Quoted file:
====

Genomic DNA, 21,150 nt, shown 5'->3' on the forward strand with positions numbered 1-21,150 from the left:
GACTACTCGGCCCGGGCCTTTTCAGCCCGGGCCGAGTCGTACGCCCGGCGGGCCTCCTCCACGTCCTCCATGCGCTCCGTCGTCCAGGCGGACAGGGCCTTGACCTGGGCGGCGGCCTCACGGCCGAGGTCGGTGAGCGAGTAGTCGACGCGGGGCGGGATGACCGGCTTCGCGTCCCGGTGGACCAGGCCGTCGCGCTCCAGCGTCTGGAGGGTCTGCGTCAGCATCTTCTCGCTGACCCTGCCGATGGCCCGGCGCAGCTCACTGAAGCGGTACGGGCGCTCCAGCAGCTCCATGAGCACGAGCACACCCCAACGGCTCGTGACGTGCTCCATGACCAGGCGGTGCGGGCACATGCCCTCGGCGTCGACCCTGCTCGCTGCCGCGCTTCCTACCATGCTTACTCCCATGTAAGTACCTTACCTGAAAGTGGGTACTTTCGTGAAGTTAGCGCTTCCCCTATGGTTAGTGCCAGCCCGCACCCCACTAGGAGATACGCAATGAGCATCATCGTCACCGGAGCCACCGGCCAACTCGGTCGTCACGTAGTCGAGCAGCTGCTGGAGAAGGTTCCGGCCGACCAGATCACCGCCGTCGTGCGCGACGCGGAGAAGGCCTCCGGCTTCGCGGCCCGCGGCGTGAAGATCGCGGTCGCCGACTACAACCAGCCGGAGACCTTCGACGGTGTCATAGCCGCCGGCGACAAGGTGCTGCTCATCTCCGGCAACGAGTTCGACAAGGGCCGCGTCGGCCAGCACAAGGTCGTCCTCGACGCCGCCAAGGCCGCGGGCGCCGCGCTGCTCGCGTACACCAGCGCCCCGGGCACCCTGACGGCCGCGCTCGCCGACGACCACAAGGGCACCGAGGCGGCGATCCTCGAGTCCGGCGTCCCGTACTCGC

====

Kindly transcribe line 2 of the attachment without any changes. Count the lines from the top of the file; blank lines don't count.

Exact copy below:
GACTACTCGGCCCGGGCCTTTTCAGCCCGGGCCGAGTCGTACGCCCGGCGGGCCTCCTCCACGTCCTCCATGCGCTCCGTCGTCCAGGCGGACAGGGCCTTGACCTGGGCGGCGGCCTCACGGCCGAGGTCGGTGAGCGAGTAGTCGACGCGGGGCGGGATGACCGGCTTCGCGTCCCGGTGGACCAGGCCGTCGCGCTCCAGCGTCTGGAGGGTCTGCGTCAGCATCTTCTCGCTGACCCTGCCGATGGCCCGGCGCAGCTCACTGAAGCGGTACGGGCGCTCCAGCAGCTCCATGAGCACGAGCACACCCCAACGGCTCGTGACGTGCTCCATGACCAGGCGGTGCGGGCACATGCCCTCGGCGTCGACCCTGCTCGCTGCCGCGCTTCCTACCATGCTTACTCCCATGTAAGTACCTTACCTGAAAGTGGGTACTTTCGTGAAGTTAGCGCTTCCCCTATGGTTAGTGCCAGCCCGCACCCCACTAGGAGATACGCAATGAGCATCATCGTCACCGGAGCCACCGGCCAACTCGGTCGTCACGTAGTCGAGCAGCTGCTGGAGAAGGTTCCGGCCGACCAGATCACCGCCGTCGTGCGCGACGCGGAGAAGGCCTCCGGCTTCGCGGCCCGCGGCGTGAAGATCGCGGTCGCCGACTACAACCAGCCGGAGACCTTCGACGGTGTCATAGCCGCCGGCGACAAGGTGCTGCTCATCTCCGGCAACGAGTTCGACAAGGGCCGCGTCGGCCAGCACAAGGTCGTCCTCGACGCCGCCAAGGCCGCGGGCGCCGCGCTGCTCGCGTACACCAGCGCCCCGGGCACCCTGACGGCCGCGCTCGCCGACGACCACAAGGGCACCGAGGCGGCGATCCTCGAGTCCGGCGTCCCGTACTCGC